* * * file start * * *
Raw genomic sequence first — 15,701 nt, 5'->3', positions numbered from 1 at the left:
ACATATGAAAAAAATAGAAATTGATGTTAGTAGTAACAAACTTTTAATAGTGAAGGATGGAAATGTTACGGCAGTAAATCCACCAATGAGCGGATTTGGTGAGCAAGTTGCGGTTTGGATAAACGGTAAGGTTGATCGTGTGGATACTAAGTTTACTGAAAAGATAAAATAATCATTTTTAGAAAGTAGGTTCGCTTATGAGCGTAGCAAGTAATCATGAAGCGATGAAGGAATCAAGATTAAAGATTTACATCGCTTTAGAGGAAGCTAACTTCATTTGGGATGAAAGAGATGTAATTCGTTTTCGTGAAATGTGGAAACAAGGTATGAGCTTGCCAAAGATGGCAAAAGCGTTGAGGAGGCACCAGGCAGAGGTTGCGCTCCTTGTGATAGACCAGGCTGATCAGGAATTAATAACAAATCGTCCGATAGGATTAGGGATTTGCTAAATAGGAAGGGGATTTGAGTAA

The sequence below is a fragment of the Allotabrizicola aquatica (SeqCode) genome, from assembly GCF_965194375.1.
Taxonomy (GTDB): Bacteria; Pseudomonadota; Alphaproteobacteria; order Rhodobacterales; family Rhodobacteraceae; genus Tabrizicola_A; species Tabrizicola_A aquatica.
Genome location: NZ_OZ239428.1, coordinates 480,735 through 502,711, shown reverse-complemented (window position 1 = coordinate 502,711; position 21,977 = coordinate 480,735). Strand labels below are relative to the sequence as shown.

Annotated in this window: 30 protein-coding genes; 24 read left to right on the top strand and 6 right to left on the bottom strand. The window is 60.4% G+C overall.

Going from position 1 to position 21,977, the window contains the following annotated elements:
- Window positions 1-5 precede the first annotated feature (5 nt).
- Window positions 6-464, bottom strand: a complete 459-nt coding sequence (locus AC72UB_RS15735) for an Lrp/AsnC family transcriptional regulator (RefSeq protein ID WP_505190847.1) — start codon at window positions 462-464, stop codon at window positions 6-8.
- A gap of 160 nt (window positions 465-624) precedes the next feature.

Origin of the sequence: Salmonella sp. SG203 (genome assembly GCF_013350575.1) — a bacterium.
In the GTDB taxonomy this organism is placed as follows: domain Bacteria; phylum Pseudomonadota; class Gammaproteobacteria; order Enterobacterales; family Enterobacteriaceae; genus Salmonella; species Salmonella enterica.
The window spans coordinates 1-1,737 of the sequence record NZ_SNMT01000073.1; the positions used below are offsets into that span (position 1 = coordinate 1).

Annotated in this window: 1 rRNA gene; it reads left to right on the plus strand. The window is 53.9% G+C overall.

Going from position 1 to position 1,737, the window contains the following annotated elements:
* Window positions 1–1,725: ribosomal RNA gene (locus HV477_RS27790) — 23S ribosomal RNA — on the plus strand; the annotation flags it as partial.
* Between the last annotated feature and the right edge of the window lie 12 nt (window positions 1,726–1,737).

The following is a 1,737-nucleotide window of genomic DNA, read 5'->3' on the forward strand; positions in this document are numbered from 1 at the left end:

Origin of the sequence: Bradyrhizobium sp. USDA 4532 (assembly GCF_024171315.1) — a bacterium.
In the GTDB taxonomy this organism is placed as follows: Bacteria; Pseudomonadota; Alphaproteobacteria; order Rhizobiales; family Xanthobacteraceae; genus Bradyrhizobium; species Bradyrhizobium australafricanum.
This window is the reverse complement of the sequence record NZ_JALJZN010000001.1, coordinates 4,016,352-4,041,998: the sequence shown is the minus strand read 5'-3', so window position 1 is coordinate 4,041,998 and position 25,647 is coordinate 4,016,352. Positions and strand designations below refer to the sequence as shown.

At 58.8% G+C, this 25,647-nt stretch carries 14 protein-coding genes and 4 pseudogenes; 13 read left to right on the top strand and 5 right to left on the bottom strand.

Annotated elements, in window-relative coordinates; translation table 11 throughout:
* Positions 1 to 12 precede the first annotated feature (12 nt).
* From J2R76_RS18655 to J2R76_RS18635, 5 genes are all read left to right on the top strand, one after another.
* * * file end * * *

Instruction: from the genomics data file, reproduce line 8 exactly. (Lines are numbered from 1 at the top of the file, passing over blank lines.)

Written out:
- Window positions 1-5 precede the first annotated feature (5 nt).